I couldn't watch the trailer for the documentary, Bully, without tearing up. I hope that this movie shines a bright light on the serious and systemic problem of bullying and encourages dialogue, tolerance and education.

The movie made me think about a time in my life when I was bullied. In the hopes that more people will communicate about this topic, here is my story:

Geek. Prude. Nerd.

These were all words I was used to hearing in 9th grade. Sure, I had my group of good friends, but they were all in the band and on Academic Team like me. Other factors also influenced where I fit in – or didn’t – back in high school:

• I was a year younger than the rest of the class so I developed later than most.
• I was a teacher’s pet.
• We were one of the few non-Italian Catholic families in town.
• I identified as a feminist since kindergarten.

I had tried to talk to my mom about not fitting in before, but she believed that I would outgrow that like she did.

“Just ignore them,” she told me. “It won’t matter years from now anyway.”

One day in Spanish class, our teacher brought us all into the auditorium. (She was the point person for an assembly that afternoon on the Revolutionary War and needed to set up.) Our class was told to stand quietly in the back of the room for the entire period. A few of the popular girls started looking at the props for the assembly, and three of them picked up muskets.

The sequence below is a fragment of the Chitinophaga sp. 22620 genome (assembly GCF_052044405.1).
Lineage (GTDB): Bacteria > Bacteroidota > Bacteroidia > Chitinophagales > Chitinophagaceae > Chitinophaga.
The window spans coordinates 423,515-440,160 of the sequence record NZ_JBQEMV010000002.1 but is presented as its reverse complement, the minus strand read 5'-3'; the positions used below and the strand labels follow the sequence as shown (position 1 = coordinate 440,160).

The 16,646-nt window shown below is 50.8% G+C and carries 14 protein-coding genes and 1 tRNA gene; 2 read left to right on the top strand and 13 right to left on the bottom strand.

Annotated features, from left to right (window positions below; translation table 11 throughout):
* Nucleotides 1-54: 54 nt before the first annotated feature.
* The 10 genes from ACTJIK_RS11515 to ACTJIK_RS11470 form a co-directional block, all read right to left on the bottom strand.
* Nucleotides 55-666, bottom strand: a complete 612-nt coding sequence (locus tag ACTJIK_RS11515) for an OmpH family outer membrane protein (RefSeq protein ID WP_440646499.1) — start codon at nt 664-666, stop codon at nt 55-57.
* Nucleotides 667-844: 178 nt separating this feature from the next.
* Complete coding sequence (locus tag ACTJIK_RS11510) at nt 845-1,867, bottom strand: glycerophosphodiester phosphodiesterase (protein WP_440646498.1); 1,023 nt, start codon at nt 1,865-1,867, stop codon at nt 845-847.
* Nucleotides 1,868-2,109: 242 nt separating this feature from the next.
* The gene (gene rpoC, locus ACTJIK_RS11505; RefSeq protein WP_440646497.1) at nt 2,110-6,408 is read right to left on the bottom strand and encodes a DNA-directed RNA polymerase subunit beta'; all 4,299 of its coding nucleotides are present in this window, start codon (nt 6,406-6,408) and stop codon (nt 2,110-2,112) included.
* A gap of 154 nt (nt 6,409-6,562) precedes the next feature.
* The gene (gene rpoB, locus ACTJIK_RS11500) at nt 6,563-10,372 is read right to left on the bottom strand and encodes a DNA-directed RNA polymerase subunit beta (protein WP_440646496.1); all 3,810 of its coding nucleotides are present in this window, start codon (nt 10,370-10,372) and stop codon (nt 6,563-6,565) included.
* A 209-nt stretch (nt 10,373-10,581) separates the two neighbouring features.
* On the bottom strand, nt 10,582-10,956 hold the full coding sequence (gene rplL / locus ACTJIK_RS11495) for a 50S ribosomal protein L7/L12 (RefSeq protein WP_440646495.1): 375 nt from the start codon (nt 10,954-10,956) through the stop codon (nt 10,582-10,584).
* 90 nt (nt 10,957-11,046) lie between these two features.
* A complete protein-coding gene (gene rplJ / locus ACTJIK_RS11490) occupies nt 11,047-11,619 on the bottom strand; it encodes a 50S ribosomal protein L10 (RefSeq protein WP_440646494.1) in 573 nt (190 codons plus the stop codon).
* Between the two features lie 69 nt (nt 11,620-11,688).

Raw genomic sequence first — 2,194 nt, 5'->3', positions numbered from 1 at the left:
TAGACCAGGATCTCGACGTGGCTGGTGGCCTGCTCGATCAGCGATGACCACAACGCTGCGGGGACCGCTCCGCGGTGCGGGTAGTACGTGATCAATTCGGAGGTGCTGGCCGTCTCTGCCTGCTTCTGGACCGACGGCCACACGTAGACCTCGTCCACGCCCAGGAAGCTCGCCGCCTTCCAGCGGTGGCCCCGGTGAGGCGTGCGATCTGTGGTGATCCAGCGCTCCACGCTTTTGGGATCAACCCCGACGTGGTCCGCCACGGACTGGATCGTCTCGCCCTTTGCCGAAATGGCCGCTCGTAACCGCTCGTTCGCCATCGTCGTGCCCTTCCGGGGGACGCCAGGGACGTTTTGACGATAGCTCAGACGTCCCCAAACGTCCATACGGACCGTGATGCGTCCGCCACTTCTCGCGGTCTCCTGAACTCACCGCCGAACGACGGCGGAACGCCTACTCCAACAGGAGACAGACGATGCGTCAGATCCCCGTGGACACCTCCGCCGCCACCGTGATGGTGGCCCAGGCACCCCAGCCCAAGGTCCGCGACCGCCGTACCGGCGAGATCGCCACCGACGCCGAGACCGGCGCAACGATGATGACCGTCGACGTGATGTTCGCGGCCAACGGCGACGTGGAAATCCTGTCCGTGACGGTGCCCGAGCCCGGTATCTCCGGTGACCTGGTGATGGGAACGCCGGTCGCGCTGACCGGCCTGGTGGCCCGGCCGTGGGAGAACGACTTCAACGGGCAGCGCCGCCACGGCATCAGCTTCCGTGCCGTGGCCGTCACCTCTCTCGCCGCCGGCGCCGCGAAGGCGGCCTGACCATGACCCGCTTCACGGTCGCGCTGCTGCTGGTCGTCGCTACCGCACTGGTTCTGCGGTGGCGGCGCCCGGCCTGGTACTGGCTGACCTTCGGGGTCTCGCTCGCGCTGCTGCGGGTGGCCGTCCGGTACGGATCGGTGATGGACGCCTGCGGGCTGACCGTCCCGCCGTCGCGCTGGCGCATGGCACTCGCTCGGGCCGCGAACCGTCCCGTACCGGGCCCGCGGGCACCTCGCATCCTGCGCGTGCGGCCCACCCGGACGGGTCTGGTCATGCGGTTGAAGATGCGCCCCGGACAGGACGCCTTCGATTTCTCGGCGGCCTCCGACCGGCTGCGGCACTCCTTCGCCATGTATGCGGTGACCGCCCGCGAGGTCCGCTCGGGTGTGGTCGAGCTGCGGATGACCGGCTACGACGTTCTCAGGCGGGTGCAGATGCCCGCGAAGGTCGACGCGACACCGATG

It didn’t take long before the leader of the group turned her musket toward me and the other two girls followed. They pretended to take shots at my head, as they said things like:

“The world would be a better place if you were dead.”

"I wish there were real bullets in these guns."

This went on for 20 minutes.

I ignored them and just took it – part out of pride and part out of fear. The rest of the class was there, but no one said or did anything. The teacher was too far away to hear or see, and she never came back to check on the class.

A few days later, my father’s employer offered him the chance to move overseas. He vacillated about going, until I told him that I would join him. In less than a month, I was in Turkey and had reinvented myself.

I realize how many kids had and have it far worse than I did. I also know that 99.99% of bullied youth don’t have the luxury of making the problem disappear by moving halfway around the world.

I saw the ringleader at our 20th High School Reunion. I said hello to her, and left it at that. In the back of my head, though, I wondered if she was raising her child to be more tolerant than she was. I fervently hope so.

What are your thoughts on the documentary? Do you believe there should have been such a controversy over the movie's rating?

Leave a Reply

Your email address will not be published. Required fields are marked *